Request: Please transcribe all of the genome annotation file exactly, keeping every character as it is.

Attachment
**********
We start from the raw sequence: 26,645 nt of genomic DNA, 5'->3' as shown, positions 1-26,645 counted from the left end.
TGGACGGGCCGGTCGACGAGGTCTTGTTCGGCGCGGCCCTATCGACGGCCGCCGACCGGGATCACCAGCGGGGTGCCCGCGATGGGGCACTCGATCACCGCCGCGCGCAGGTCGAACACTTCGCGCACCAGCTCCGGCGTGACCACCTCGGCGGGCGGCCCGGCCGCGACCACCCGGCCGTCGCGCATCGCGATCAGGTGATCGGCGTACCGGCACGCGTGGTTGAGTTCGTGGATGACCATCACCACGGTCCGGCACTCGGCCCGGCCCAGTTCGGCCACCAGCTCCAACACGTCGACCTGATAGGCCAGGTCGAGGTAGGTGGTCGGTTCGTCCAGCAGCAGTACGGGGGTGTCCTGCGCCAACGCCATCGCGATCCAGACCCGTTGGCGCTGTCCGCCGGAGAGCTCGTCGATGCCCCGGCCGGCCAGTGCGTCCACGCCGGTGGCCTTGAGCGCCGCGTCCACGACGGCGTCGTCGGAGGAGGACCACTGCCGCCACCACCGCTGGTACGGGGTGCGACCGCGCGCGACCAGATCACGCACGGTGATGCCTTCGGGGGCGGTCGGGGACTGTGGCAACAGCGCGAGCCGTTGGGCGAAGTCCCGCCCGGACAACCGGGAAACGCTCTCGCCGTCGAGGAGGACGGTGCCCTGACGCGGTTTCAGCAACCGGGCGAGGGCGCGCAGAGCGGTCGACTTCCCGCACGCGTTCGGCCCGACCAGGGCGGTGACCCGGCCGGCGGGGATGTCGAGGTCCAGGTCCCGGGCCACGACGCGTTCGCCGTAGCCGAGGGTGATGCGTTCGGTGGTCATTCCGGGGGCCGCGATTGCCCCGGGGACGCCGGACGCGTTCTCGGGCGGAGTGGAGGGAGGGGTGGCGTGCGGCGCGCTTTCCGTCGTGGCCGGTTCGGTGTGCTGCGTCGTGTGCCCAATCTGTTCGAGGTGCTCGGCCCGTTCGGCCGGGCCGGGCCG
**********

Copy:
We start from the raw sequence: 26,645 nt of genomic DNA, 5'->3' as shown, positions 1-26,645 counted from the left end.
TGGACGGGCCGGTCGACGAGGTCTTGTTCGGCGCGGCCCTATCGACGGCCGCCGACCGGGATCACCAGCGGGGTGCCCGCGATGGGGCACTCGATCACCGCCGCGCGCAGGTCGAACACTTCGCGCACCAGCTCCGGCGTGACCACCTCGGCGGGCGGCCCGGCCGCGACCACCCGGCCGTCGCGCATCGCGATCAGGTGATCGGCGTACCGGCACGCGTGGTTGAGTTCGTGGATGACCATCACCACGGTCCGGCACTCGGCCCGGCCCAGTTCGGCCACCAGCTCCAACACGTCGACCTGATAGGCCAGGTCGAGGTAGGTGGTCGGTTCGTCCAGCAGCAGTACGGGGGTGTCCTGCGCCAACGCCATCGCGATCCAGACCCGTTGGCGCTGTCCGCCGGAGAGCTCGTCGATGCCCCGGCCGGCCAGTGCGTCCACGCCGGTGGCCTTGAGCGCCGCGTCCACGACGGCGTCGTCGGAGGAGGACCACTGCCGCCACCACCGCTGGTACGGGGTGCGACCGCGCGCGACCAGATCACGCACGGTGATGCCTTCGGGGGCGGTCGGGGACTGTGGCAACAGCGCGAGCCGTTGGGCGAAGTCCCGCCCGGACAACCGGGAAACGCTCTCGCCGTCGAGGAGGACGGTGCCCTGACGCGGTTTCAGCAACCGGGCGAGGGCGCGCAGAGCGGTCGACTTCCCGCACGCGTTCGGCCCGACCAGGGCGGTGACCCGGCCGGCGGGGATGTCGAGGTCCAGGTCCCGGGCCACGACGCGTTCGCCGTAGCCGAGGGTGATGCGTTCGGTGGTCATTCCGGGGGCCGCGATTGCCCCGGGGACGCCGGACGCGTTCTCGGGCGGAGTGGAGGGAGGGGTGGCGTGCGGCGCGCTTTCCGTCGTGGCCGGTTCGGTGTGCTGCGTCGTGTGCCCAATCTGTTCGAGGTGCTCGGCCCGTTCGGCCGGGCCGGGCCG